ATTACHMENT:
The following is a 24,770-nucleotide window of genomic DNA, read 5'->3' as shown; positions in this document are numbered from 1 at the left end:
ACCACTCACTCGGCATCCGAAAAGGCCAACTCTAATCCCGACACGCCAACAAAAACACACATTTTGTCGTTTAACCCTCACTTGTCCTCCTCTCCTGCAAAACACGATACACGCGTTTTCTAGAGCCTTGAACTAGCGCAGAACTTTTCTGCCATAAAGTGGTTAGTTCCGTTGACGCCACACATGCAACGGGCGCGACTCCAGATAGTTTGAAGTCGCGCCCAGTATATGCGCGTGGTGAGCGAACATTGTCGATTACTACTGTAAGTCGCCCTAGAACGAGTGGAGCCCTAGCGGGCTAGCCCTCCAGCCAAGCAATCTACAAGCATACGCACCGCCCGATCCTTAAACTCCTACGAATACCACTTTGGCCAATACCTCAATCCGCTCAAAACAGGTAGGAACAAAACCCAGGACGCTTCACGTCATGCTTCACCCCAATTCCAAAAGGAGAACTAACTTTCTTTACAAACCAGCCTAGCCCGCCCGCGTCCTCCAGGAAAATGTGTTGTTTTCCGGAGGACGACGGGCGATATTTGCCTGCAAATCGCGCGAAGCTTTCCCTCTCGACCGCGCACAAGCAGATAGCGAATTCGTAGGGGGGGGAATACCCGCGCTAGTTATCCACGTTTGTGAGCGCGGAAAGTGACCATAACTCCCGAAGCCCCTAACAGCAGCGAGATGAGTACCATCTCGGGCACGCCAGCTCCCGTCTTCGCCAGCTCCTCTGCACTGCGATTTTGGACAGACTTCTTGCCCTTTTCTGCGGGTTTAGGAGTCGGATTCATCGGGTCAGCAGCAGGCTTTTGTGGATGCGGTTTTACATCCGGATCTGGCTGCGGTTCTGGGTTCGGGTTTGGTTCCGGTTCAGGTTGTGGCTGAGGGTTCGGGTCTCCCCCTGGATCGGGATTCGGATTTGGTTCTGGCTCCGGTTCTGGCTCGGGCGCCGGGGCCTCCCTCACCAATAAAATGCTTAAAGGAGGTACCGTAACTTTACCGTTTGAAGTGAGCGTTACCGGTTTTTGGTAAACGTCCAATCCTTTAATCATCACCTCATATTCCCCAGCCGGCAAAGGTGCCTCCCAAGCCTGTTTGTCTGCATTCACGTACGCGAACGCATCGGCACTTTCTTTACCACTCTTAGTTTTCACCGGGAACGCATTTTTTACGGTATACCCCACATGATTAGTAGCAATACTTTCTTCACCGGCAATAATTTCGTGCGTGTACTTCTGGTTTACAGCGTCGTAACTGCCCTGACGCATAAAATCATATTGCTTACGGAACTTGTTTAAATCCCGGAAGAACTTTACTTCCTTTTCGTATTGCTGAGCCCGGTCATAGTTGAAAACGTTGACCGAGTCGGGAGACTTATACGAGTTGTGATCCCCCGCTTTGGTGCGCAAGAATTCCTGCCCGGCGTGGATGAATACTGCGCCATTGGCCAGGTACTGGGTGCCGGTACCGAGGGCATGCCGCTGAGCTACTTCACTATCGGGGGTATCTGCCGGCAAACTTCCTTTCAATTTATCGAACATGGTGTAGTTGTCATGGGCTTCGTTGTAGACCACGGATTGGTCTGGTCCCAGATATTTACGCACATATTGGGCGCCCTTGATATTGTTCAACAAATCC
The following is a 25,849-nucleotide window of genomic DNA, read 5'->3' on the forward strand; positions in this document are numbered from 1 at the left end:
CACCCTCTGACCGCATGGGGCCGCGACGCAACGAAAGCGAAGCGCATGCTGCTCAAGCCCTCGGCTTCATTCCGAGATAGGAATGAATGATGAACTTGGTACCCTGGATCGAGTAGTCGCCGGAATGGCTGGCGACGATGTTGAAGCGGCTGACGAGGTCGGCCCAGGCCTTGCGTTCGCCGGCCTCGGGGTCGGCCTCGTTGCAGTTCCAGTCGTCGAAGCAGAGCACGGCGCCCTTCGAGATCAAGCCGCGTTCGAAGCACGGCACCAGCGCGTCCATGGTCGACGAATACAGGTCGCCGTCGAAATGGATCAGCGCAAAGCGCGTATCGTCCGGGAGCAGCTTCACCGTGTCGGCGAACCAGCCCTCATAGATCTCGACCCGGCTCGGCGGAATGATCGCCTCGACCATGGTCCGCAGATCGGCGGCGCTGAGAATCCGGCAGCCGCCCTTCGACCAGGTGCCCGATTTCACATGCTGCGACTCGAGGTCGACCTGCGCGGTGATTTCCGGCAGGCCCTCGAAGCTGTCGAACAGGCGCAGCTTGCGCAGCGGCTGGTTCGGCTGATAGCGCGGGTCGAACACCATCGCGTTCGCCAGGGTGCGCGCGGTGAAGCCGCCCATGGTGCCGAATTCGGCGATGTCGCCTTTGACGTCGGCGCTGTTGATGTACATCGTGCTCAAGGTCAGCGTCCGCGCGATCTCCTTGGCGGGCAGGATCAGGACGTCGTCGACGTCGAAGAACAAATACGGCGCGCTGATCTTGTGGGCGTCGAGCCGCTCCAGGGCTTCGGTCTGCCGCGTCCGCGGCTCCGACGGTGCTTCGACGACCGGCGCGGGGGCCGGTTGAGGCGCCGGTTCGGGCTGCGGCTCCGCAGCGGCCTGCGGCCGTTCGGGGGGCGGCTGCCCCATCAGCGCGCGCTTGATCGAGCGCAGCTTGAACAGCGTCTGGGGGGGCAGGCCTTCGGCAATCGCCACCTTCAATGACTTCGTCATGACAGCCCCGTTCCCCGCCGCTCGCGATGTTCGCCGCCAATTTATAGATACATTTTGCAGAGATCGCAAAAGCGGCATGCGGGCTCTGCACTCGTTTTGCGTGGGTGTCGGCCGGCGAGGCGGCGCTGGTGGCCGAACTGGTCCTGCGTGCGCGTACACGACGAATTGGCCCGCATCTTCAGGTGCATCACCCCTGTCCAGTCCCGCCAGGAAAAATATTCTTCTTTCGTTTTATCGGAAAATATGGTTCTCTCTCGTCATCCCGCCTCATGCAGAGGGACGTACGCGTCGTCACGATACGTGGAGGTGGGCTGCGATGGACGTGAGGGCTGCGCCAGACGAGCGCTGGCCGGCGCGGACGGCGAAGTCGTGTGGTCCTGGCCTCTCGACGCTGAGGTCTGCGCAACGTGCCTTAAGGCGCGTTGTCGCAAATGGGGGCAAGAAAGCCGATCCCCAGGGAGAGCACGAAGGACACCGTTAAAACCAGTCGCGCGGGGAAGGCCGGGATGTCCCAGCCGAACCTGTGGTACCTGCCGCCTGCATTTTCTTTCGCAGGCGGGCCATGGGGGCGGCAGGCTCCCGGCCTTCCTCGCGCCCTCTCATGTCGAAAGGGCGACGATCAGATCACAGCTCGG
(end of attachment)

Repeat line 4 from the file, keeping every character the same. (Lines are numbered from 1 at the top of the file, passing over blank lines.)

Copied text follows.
CACCCTCTGACCGCATGGGGCCGCGACGCAACGAAAGCGAAGCGCATGCTGCTCAAGCCCTCGGCTTCATTCCGAGATAGGAATGAATGATGAACTTGGTACCCTGGATCGAGTAGTCGCCGGAATGGCTGGCGACGATGTTGAAGCGGCTGACGAGGTCGGCCCAGGCCTTGCGTTCGCCGGCCTCGGGGTCGGCCTCGTTGCAGTTCCAGTCGTCGAAGCAGAGCACGGCGCCCTTCGAGATCAAGCCGCGTTCGAAGCACGGCACCAGCGCGTCCATGGTCGACGAATACAGGTCGCCGTCGAAATGGATCAGCGCAAAGCGCGTATCGTCCGGGAGCAGCTTCACCGTGTCGGCGAACCAGCCCTCATAGATCTCGACCCGGCTCGGCGGAATGATCGCCTCGACCATGGTCCGCAGATCGGCGGCGCTGAGAATCCGGCAGCCGCCCTTCGACCAGGTGCCCGATTTCACATGCTGCGACTCGAGGTCGACCTGCGCGGTGATTTCCGGCAGGCCCTCGAAGCTGTCGAACAGGCGCAGCTTGCGCAGCGGCTGGTTCGGCTGATAGCGCGGGTCGAACACCATCGCGTTCGCCAGGGTGCGCGCGGTGAAGCCGCCCATGGTGCCGAATTCGGCGATGTCGCCTTTGACGTCGGCGCTGTTGATGTACATCGTGCTCAAGGTCAGCGTCCGCGCGATCTCCTTGGCGGGCAGGATCAGGACGTCGTCGACGTCGAAGAACAAATACGGCGCGCTGATCTTGTGGGCGTCGAGCCGCTCCAGGGCTTCGGTCTGCCGCGTCCGCGGCTCCGACGGTGCTTCGACGACCGGCGCGGGGGCCGGTTGAGGCGCCGGTTCGGGCTGCGGCTCCGCAGCGGCCTGCGGCCGTTCGGGGGGCGGCTGCCCCATCAGCGCGCGCTTGATCGAGCGCAGCTTGAACAGCGTCTGGGGGGGCAGGCCTTCGGCAATCGCCACCTTCAATGACTTCGTCATGACAGCCCCGTTCCCCGCCGCTCGCGATGTTCGCCGCCAATTTATAGATACATTTTGCAGAGATCGCAAAAGCGGCATGCGGGCTCTGCACTCGTTTTGCGTGGGTGTCGGCCGGCGAGGCGGCGCTGGTGGCCGAACTGGTCCTGCGTGCGCGTACACGACGAATTGGCCCGCATCTTCAGGTGCATCACCCCTGTCCAGTCCCGCCAGGAAAAATATTCTTCTTTCGTTTTATCGGAAAATATGGTTCTCTCTCGTCATCCCGCCTCATGCAGAGGGACGTACGCGTCGTCACGATACGTGGAGGTGGGCTGCGATGGACGTGAGGGCTGCGCCAGACGAGCGCTGGCCGGCGCGGACGGCGAAGTCGTGTGGTCCTGGCCTCTCGACGCTGAGGTCTGCGCAACGTGCCTTAAGGCGCGTTGTCGCAAATGGGGGCAAGAAAGCCGATCCCCAGGGAGAGCACGAAGGACACCGTTAAAACCAGTCGCGCGGGGAAGGCCGGGATGTCCCAGCCGAACCTGTGGTACCTGCCGCCTGCATTTTCTTTCGCAGGCGGGCCATGGGGGCGGCAGGCTCCCGGCCTTCCTCGCGCCCTCTCATGTCGAAAGGGCGACGATCAGATCACAGCTCGG